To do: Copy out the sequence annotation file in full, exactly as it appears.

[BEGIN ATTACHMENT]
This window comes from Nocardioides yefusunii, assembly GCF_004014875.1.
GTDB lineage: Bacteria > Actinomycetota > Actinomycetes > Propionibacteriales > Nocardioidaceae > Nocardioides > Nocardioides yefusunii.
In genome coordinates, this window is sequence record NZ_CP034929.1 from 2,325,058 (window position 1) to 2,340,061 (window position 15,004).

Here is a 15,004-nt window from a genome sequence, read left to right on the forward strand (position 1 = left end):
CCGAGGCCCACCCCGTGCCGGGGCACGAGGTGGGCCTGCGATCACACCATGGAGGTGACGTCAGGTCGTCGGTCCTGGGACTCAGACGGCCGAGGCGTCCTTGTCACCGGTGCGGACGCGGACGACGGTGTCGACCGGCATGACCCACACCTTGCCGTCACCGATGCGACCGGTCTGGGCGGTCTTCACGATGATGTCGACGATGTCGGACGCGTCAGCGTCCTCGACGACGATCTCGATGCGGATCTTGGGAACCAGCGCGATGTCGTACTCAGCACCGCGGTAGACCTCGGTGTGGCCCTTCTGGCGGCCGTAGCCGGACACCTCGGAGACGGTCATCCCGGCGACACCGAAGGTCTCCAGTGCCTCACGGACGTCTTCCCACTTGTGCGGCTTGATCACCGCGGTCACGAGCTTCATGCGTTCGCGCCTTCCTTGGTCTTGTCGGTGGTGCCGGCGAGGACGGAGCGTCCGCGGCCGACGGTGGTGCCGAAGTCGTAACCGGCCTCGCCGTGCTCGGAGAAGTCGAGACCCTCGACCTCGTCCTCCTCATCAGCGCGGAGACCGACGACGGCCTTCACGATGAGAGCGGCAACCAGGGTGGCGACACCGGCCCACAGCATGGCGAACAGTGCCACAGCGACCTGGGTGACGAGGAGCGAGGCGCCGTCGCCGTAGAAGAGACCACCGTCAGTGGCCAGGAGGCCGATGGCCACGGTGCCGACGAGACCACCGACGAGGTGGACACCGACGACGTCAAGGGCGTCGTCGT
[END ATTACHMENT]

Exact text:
This window comes from Nocardioides yefusunii, assembly GCF_004014875.1.
GTDB lineage: Bacteria > Actinomycetota > Actinomycetes > Propionibacteriales > Nocardioidaceae > Nocardioides > Nocardioides yefusunii.
In genome coordinates, this window is sequence record NZ_CP034929.1 from 2,325,058 (window position 1) to 2,340,061 (window position 15,004).

Here is a 15,004-nt window from a genome sequence, read left to right on the forward strand (position 1 = left end):
CCGAGGCCCACCCCGTGCCGGGGCACGAGGTGGGCCTGCGATCACACCATGGAGGTGACGTCAGGTCGTCGGTCCTGGGACTCAGACGGCCGAGGCGTCCTTGTCACCGGTGCGGACGCGGACGACGGTGTCGACCGGCATGACCCACACCTTGCCGTCACCGATGCGACCGGTCTGGGCGGTCTTCACGATGATGTCGACGATGTCGGACGCGTCAGCGTCCTCGACGACGATCTCGATGCGGATCTTGGGAACCAGCGCGATGTCGTACTCAGCACCGCGGTAGACCTCGGTGTGGCCCTTCTGGCGGCCGTAGCCGGACACCTCGGAGACGGTCATCCCGGCGACACCGAAGGTCTCCAGTGCCTCACGGACGTCTTCCCACTTGTGCGGCTTGATCACCGCGGTCACGAGCTTCATGCGTTCGCGCCTTCCTTGGTCTTGTCGGTGGTGCCGGCGAGGACGGAGCGTCCGCGGCCGACGGTGGTGCCGAAGTCGTAACCGGCCTCGCCGTGCTCGGAGAAGTCGAGACCCTCGACCTCGTCCTCCTCATCAGCGCGGAGACCGACGACGGCCTTCACGATGAGAGCGGCAACCAGGGTGGCGACACCGGCCCACAGCATGGCGAACAGTGCCACAGCGACCTGGGTGACGAGGAGCGAGGCGCCGTCGCCGTAGAAGAGACCACCGTCAGTGGCCAGGAGGCCGATGGCCACGGTGCCGACGAGACCACCGACGAGGTGGACACCGACGACGTCAAGGGCGTCGTCGT